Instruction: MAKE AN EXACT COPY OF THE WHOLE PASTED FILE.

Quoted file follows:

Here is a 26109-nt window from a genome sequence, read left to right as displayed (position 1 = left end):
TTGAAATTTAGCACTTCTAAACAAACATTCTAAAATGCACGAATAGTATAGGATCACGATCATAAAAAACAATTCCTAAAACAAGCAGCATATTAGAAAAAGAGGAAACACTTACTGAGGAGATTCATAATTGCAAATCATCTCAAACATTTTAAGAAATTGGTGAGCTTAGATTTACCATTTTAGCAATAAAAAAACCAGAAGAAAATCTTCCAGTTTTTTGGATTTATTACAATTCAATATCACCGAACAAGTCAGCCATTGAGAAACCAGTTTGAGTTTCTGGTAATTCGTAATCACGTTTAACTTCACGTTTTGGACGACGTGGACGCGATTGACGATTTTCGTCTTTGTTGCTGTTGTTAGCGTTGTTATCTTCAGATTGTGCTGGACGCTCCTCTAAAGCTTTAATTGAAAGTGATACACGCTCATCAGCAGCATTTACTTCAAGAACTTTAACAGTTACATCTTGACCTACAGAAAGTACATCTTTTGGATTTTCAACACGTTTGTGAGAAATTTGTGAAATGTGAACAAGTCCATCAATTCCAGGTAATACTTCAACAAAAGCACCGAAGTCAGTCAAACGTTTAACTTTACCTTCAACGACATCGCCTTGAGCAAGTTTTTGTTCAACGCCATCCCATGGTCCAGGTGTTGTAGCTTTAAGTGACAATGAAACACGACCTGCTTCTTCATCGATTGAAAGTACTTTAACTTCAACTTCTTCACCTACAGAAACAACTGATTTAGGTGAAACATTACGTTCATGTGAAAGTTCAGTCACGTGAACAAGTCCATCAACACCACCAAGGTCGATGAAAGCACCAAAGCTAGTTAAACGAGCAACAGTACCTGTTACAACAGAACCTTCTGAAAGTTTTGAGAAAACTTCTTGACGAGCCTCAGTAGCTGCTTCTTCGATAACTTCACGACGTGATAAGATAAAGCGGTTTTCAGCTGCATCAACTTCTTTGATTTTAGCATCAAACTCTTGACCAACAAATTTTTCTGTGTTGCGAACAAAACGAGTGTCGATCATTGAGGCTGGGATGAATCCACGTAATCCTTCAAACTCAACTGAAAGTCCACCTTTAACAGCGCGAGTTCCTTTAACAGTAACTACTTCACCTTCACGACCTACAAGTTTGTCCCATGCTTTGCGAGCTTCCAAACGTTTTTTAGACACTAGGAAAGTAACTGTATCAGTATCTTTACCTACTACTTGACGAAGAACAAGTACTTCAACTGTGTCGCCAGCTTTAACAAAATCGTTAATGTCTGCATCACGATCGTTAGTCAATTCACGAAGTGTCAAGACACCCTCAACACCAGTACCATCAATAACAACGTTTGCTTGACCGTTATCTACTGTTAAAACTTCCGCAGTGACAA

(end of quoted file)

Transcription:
Here is a 26109-nt window from a genome sequence, read left to right as displayed (position 1 = left end):
TTGAAATTTAGCACTTCTAAACAAACATTCTAAAATGCACGAATAGTATAGGATCACGATCATAAAAAACAATTCCTAAAACAAGCAGCATATTAGAAAAAGAGGAAACACTTACTGAGGAGATTCATAATTGCAAATCATCTCAAACATTTTAAGAAATTGGTGAGCTTAGATTTACCATTTTAGCAATAAAAAAACCAGAAGAAAATCTTCCAGTTTTTTGGATTTATTACAATTCAATATCACCGAACAAGTCAGCCATTGAGAAACCAGTTTGAGTTTCTGGTAATTCGTAATCACGTTTAACTTCACGTTTTGGACGACGTGGACGCGATTGACGATTTTCGTCTTTGTTGCTGTTGTTAGCGTTGTTATCTTCAGATTGTGCTGGACGCTCCTCTAAAGCTTTAATTGAAAGTGATACACGCTCATCAGCAGCATTTACTTCAAGAACTTTAACAGTTACATCTTGACCTACAGAAAGTACATCTTTTGGATTTTCAACACGTTTGTGAGAAATTTGTGAAATGTGAACAAGTCCATCAATTCCAGGTAATACTTCAACAAAAGCACCGAAGTCAGTCAAACGTTTAACTTTACCTTCAACGACATCGCCTTGAGCAAGTTTTTGTTCAACGCCATCCCATGGTCCAGGTGTTGTAGCTTTAAGTGACAATGAAACACGACCTGCTTCTTCATCGATTGAAAGTACTTTAACTTCAACTTCTTCACCTACAGAAACAACTGATTTAGGTGAAACATTACGTTCATGTGAAAGTTCAGTCACGTGAACAAGTCCATCAACACCACCAAGGTCGATGAAAGCACCAAAGCTAGTTAAACGAGCAACAGTACCTGTTACAACAGAACCTTCTGAAAGTTTTGAGAAAACTTCTTGACGAGCCTCAGTAGCTGCTTCTTCGATAACTTCACGACGTGATAAGATAAAGCGGTTTTCAGCTGCATCAACTTCTTTGATTTTAGCATCAAACTCTTGACCAACAAATTTTTCTGTGTTGCGAACAAAACGAGTGTCGATCATTGAGGCTGGGATGAATCCACGTAATCCTTCAAACTCAACTGAAAGTCCACCTTTAACAGCGCGAGTTCCTTTAACAGTAACTACTTCACCTTCACGACCTACAAGTTTGTCCCATGCTTTGCGAGCTTCCAAACGTTTTTTAGACACTAGGAAAGTAACTGTATCAGTATCTTTACCTACTACTTGACGAAGAACAAGTACTTCAACTGTGTCGCCAGCTTTAACAAAATCGTTAATGTCTGCATCACGATCGTTAGTCAATTCACGAAGTGTCAAGACACCCTCAACACCAGTACCATCAATAACAACGTTTGCTTGACCGTTATCTACTGTTAAAACTTCCGCAGTGACAA